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Notable legal terms of 2022: Goodbye ‘vax mandate,’ hello ‘trigger law’

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What a difference a year makes.

Last year was a big one for new legal terms and for COVID-19. I named “mask mandate,” “vaccine passport” and “vaccine mandate” as the third, second and first most notable legal terms of 2021. Now no one is talking or writing about these mandates or passports.

As in previous years, the most notable legal phrases of 2022 weren’t coined in the past year. If they had been, it probably would be too soon to have noticed them and too soon to gauge their impact, longevity and usefulness.

For an example of a phrase too new to gauge its significance, consider “pen-and-phone regulations.” It has been used only once in a reported decision. It appeared in U.S. Supreme Court Justice Neil M. Gorsuch’s concurring opinion in West Virginia v. EPA on June 30, 2022. While it is unclear exactly what Gorsuch meant, I define a pen-and-phone regulation as a “regulation or policy unauthorized by statute, or otherwise illegitimate.”

Let’s see if Gorsuch uses the phrase again in 2023 in another administrative law case, U.S. v. Texas, this one about immigration policy. Let’s see if the phrase catches on.

For another example of a catchy legal phrase that may or may not stick, consider “performative litigation.” U.S. District Court Judge Donald M. Middlebrooks used it on Nov. 10, 2022, in his order granting motion for sanctions in a civil suit by former President Donald Trump in the Southern District of Florida. (See Trump v. Clinton, et al.) Middlebrooks wrote that “the courts are not intended for performative litigation for purposes of fundraising and political statements.”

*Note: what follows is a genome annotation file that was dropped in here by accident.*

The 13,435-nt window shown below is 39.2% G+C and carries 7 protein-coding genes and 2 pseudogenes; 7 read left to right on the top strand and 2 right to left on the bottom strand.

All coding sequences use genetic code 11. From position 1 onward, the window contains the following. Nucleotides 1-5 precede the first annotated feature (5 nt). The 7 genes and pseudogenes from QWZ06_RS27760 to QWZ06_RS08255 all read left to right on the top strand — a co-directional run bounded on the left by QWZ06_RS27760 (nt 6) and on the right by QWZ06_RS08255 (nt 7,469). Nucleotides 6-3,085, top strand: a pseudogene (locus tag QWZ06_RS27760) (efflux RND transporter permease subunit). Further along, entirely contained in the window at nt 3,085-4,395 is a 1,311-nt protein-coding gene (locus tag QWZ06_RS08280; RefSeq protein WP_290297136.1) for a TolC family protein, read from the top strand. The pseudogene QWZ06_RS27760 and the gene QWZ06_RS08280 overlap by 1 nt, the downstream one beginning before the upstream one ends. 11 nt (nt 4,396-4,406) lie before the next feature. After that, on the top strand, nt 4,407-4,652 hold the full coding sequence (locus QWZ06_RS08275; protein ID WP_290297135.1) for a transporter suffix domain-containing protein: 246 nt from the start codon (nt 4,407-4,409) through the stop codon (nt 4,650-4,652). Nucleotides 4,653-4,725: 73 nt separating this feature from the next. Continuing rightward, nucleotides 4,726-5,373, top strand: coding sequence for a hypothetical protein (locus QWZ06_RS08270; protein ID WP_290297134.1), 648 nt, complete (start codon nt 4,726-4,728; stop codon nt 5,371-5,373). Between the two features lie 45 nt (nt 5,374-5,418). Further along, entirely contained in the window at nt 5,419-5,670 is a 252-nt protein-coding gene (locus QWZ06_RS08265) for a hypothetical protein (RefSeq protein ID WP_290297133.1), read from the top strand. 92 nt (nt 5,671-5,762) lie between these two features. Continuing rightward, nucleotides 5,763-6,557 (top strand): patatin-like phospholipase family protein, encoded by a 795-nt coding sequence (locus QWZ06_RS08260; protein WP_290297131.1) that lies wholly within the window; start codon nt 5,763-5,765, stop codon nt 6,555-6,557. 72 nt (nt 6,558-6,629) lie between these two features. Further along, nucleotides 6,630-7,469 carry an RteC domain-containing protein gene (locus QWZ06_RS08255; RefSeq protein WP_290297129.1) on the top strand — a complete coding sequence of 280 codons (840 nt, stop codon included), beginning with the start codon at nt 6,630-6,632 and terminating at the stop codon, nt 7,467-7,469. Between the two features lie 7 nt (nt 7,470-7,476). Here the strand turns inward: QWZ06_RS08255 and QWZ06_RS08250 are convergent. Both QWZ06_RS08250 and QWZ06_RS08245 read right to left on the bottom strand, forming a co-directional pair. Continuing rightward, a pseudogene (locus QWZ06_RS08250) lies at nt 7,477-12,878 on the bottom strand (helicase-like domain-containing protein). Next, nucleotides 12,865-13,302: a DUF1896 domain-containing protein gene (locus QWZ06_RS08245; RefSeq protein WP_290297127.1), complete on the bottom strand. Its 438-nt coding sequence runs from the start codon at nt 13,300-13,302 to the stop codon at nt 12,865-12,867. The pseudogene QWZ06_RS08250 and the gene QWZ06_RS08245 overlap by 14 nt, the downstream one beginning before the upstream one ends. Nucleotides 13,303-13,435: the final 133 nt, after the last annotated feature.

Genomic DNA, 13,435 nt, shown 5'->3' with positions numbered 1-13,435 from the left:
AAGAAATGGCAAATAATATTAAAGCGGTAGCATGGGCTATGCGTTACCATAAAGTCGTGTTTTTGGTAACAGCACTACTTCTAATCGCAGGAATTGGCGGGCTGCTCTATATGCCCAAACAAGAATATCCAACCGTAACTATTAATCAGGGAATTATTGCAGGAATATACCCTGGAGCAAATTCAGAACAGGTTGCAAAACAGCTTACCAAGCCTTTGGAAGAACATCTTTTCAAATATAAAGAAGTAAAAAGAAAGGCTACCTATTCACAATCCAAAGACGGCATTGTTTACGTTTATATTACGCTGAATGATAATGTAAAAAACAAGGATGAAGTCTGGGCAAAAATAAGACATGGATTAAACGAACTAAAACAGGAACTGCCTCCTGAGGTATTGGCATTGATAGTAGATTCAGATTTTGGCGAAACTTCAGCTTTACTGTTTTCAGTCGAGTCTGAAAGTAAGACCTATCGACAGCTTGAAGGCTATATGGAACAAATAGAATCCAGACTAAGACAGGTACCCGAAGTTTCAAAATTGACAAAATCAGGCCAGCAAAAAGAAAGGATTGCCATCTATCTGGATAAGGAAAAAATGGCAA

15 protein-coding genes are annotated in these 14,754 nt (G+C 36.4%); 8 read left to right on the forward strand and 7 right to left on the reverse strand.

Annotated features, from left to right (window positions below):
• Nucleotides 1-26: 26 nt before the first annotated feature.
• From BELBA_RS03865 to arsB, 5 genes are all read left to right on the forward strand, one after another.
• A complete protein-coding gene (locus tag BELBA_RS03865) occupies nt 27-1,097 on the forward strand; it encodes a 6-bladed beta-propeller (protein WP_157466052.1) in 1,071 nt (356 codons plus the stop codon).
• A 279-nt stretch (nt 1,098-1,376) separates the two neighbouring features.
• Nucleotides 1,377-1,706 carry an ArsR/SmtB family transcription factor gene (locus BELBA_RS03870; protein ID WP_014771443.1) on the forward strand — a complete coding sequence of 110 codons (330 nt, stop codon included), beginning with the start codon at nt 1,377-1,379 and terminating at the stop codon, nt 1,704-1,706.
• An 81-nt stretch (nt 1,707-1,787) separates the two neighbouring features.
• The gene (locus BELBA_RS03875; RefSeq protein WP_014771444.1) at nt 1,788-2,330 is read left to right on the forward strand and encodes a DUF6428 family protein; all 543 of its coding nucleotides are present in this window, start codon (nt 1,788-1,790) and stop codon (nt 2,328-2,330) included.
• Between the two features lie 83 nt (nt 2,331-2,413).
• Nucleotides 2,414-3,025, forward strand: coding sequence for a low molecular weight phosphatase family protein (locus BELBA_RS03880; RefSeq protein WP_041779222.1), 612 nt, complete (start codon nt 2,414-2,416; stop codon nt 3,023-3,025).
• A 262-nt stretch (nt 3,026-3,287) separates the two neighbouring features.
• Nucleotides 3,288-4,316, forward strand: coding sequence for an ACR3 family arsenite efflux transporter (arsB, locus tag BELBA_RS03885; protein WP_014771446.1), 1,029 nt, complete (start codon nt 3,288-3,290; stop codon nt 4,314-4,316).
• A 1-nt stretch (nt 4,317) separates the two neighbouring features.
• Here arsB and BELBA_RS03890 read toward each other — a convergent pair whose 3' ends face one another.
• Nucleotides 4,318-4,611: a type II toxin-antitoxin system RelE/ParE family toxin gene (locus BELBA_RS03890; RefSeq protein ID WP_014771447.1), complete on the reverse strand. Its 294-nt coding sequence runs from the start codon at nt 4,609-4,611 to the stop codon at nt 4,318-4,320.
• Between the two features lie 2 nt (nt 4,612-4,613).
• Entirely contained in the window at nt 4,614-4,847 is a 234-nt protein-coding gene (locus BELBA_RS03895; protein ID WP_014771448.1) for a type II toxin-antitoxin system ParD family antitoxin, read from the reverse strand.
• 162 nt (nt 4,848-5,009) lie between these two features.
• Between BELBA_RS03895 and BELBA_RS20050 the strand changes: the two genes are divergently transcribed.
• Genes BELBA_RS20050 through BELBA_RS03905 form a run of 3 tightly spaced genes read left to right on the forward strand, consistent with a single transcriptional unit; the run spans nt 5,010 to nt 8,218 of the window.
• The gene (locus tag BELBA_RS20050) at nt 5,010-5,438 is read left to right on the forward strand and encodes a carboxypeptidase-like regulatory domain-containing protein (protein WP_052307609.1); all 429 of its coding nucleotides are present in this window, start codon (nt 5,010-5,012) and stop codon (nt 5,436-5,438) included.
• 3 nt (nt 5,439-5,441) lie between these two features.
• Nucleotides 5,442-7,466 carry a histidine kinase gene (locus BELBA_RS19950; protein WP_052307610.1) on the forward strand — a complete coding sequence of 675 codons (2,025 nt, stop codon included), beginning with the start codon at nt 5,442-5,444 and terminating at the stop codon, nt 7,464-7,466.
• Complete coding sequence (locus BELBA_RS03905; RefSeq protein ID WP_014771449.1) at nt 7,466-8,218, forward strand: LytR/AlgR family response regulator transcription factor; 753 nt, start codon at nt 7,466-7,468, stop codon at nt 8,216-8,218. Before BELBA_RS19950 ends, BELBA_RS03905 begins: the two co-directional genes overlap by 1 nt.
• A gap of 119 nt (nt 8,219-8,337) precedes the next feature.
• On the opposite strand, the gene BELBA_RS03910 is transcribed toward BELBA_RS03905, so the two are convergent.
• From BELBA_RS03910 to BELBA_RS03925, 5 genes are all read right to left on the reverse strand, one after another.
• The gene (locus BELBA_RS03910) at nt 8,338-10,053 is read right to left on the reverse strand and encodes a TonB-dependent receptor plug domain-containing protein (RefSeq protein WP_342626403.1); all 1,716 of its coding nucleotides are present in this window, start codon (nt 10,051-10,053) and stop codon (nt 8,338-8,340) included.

Now, “performative” does have a legal meaning, but Middlebrooks was not using it that way. The American Heritage Dictionary of the English Language defines the word as follows:

“Relating to or being an utterance that performs an act or creates a state of affairs by the fact of its being uttered under appropriate or conventional circumstances, as a justice of the peace uttering I now pronounce you husband and wife at a wedding ceremony, thus creating a legal union, or as one uttering I promise, thus performing the act of promising.”

For you aficionados of words and grammar who want to know more, “performative” (a word about words) is in contrast to “constative,” Merriam-Webster’s Dictionary tells us. “Constative” means “being or relating to an utterance (such as an assertion, question or command) that is capable of being judged true or false.”

No, Middlebrooks was not using “performative” in the sense of “I now pronounce you spouses” or “I promise” or a jury foreperson announcing “Guilty,” a declaration that transforms a defendant’s status to guilty.

Rather, the judge was almost certainly using it in the sense that became prominent in 2020 during the racial reckoning in the aftermath of George Floyd’s murder by Minneapolis police officers. People began speaking and writing about “performative activism” and “performative allyship.” The terms are pejorative. They refer to people making comments and gestures supporting social justice and allying with oppressed people without doing the hard work of transforming society and power structures.